When Charles County commissioners and school system leaders discuss legislative proposals Tuesday morning over sausage and eggs, they are unlikely to broach the unappetizing question of how to fill vacancies on the Board of Education.
School board members voted last week to retain responsibility for filling openings such as the one created by the recent resignation of Kathy Levanduski. They are also sticking to past practice by working behind closed doors to select her replacement.
But the issue is expected to resurface at a commissioners' legislative forum next month. The local teachers union has proposed legislation that would task county commissioners with the job and open up the process to the public.
By Friday afternoon, 32 county residents had applied for the position.
Commissioners President Wayne Cooper (D-At Large) said last week that the list of applicants and interviews should be public.
"What's the big secret? That's part of being in public office. There's nothing hidden," Cooper said in an interview. The board, he said, is "considering this as a personnel issue, but the way I look at it, it's a political issue. That person could be running and elected by the voters a year from now."
Cooper, a former school board member, said he is undecided about whether school board members or commissioners should be charged with picking replacements.
School board Chairman Margaret Young said that applicants can publicize their own candidacies but that a public process might discourage qualified people from applying.
"There's nothing stopping the candidates from saying, 'Hey, world, I'm applying,' " she said. "There are people who care deeply and want to be involved, but they don't want to go through the media circus and the political microscope. They want to serve the students and the school system."
Jennifer S. Abell, the board's vice chairman, was appointed in 2004 after Rebecca Bolton Bridgett stepped down to lead the county's Department of Social Services.
Abell said she is of two minds about the process. As a parent, she said, she "would want to know the pool of applicants to see who we're choosing from."
But if the process had been public last year, she would not have signed up. In an interview, Abell said that she was unfamiliar with the politics and that "the whole idea of running scared me to death."
The law states that voting school board members in Charles "shall select a qualified individual to fill any vacancy." Montgomery County is the only other jurisdiction in the state with that procedure.
The Education Association of Charles County, which represents public school teachers, is lobbying for legislation that would shift the responsibility to county commissioners and follow the process used in Calvert, St. Mary's, Frederick, Worchester and Garrett counties. In the remaining counties, the governor or county executive is responsible for filling vacancies.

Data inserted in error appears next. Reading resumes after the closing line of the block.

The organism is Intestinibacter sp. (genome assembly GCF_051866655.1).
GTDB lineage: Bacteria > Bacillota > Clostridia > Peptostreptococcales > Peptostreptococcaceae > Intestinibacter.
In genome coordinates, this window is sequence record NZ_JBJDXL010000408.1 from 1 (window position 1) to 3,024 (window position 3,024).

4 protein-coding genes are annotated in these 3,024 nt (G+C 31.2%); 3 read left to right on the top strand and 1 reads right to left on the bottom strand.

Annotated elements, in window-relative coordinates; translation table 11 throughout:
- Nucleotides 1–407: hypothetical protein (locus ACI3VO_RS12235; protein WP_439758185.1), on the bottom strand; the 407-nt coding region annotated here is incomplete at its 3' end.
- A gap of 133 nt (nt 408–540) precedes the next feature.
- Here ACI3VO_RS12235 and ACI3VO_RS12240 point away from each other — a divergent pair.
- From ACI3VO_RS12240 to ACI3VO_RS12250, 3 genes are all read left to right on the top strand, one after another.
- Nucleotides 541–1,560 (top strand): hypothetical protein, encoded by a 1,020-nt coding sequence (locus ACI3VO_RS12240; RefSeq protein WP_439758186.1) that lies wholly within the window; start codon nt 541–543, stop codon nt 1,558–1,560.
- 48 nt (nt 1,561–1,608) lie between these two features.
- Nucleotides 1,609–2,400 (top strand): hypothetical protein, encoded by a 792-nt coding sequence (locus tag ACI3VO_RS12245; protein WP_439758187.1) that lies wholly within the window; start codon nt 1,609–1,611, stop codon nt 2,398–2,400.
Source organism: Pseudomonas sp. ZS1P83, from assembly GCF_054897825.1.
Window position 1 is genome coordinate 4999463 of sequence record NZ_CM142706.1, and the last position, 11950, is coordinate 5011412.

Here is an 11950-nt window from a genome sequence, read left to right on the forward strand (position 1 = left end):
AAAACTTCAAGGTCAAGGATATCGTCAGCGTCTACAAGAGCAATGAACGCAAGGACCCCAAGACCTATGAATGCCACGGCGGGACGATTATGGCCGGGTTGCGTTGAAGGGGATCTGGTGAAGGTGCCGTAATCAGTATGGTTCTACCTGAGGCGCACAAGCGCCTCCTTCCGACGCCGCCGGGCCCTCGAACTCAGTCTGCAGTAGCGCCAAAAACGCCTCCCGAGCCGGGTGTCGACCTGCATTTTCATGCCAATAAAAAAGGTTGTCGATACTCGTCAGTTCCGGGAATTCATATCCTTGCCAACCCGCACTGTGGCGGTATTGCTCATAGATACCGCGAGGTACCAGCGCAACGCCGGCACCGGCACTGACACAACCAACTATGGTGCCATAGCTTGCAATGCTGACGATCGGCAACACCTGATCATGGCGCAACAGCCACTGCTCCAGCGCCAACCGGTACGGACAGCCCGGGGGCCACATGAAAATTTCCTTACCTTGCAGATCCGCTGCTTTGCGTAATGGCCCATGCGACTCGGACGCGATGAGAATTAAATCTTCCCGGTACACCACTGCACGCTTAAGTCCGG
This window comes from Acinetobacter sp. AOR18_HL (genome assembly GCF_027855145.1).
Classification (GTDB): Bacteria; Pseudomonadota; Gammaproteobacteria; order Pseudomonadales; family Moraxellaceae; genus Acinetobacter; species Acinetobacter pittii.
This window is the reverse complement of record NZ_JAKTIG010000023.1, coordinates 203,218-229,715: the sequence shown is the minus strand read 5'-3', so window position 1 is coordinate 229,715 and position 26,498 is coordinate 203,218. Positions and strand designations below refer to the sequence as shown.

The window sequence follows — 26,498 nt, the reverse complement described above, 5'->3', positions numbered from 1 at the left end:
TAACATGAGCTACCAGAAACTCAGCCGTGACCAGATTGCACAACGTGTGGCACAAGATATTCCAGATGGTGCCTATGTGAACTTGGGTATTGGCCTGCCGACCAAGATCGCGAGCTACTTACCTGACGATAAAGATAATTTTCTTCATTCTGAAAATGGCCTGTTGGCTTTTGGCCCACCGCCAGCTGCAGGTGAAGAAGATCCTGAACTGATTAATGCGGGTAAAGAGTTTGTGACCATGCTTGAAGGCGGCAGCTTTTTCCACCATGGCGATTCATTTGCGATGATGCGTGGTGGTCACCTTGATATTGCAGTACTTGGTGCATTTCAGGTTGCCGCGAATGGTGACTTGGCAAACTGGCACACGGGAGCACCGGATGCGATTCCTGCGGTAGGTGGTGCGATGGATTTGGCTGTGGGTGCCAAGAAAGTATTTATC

Bill Fisher, the union's president, has said commissioners would be more objective.
"Asking the board to replace one of its own colleagues can cause divisive infighting and may involve questions about personal agendas and alliances rather than leading to selection of the best candidate for the job," Fisher said in his legislative request to Cooper.
Charles law also leaves it to the school board to determine the details of the procedures used to fill vacancies. The union has complained that the private process adopted to fill the current vacancy violates the state open meetings law, but the school system's attorney has said the appointment process is an "executive function" that can be conducted privately.
At issue are concerns from the teachers union that Levanduski's replacement will shift the balance on the board further toward a majority they consider too conservative.
In a 4 to 0 vote last week, school board members supported the existing process. Abell said those closest to the issues are better positioned than commissioners to fill vacancies.
"The people that work in that domain every day should choose the replacement," Abell said.
School board members Donald M. Wade and Cecil Marshall, who typically aligned with Levanduski, declined to vote.
Wade has said he favors a public process. When asked about his abstention last week, Wade said he was uncomfortable speaking out again because he was worried about repercussions from the board majority.
"Folks pound away at you when you step outside," Wade said. "I prefer not to discuss it because I get myself in trouble with the board."